Editorial: Congress Must Extend Flood Insurance Program
The program, which has seen numerous short-term extensions over recent years, is in need of reform to allow it to find firmer financial footing. As it now stands, the program is deep in debt, the result of paying out billions more in claims than it has received in premiums.
A new bipartisan effort would extend the program, giving at least temporary peace of mind to the many in Louisiana and across the nation who depend on it to protect their homes, their largest investments.
Republican Sens. Bill Cassidy and John Kennedy were joined by Bob Menendez, D-New Jersey; Cory Booker D-New Jersey; Chris Van Hollen, D-Maryland; Marco Rubio, R-Florida; Elizabeth Warren, D-Massachusetts; and Kirsten Gillibrand, D-New York.
“The reforms in this bill are critical to any reauthorization effort to make the program sustainable and prevent families from being hit with drastic premium increases,” Cassidy said.
Kennedy, too, expressed his support.
“I think this bill strikes a fair balance between the financial integrity of the National Flood Insurance Program and affordability for policyholders,” he said. “It doesn’t do any good to offer flood insurance to people if they can’t afford it, and that’s certainly not going to make the program stabler if you don’t have any policyholders.”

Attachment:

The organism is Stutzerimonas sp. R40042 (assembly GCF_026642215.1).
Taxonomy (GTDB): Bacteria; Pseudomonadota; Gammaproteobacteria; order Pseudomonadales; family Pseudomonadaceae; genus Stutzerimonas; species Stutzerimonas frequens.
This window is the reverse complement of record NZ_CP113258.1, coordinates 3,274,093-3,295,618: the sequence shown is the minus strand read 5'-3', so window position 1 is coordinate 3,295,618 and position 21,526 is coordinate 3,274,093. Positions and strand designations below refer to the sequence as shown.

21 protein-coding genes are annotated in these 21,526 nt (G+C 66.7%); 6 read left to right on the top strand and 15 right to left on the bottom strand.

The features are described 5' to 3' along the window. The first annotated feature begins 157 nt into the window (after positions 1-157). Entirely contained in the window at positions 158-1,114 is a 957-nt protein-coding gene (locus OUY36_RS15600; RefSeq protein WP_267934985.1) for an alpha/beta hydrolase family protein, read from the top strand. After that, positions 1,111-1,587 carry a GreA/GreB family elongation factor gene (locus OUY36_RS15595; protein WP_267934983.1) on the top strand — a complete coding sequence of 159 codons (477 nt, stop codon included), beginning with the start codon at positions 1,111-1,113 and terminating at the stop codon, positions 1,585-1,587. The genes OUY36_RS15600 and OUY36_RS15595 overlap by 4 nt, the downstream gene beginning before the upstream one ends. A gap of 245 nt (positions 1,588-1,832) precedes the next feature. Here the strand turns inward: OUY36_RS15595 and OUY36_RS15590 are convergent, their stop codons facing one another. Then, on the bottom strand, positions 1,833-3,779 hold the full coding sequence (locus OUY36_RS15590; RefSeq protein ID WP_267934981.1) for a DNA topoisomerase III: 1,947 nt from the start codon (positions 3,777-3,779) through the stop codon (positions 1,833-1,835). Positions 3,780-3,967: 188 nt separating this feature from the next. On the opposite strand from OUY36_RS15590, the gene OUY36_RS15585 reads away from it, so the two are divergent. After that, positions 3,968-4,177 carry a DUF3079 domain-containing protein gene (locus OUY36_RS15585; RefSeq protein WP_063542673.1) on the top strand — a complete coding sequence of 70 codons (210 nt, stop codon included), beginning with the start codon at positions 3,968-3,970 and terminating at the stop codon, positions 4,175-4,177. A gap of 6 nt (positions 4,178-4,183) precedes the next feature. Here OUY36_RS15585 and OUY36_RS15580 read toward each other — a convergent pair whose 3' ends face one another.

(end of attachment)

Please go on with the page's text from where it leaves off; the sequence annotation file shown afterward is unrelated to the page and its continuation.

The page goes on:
The bipartisan nature of the support for this bill will be crucial in guiding it through both houses of Congress and receiving the signature of President Donald Trump.
The problems plaguing the system are that too few people carry the insurance and pay into it through premiums and that it pays lucrative incentives to insurance companies that sign policyholders but carry none of the financial risk.
Congress should be able to take simple actions that make the banks and insurance companies issuing federally backed loans to enforce the requirement that loan holders carry flood insurance on property in flood-prone areas. It should also be able to scale back the percentage paid to insurance companies that are doing little more than repetitive paperwork.
Let’s hope this extension effort — which has met with approval from both parties — can garner the support of the House and Senate. And let’s hope it’s just the beginning of the real reforms that are needed to make the program viable for years into the future.
Editorials represent the opinion of the newspaper, not of any individual.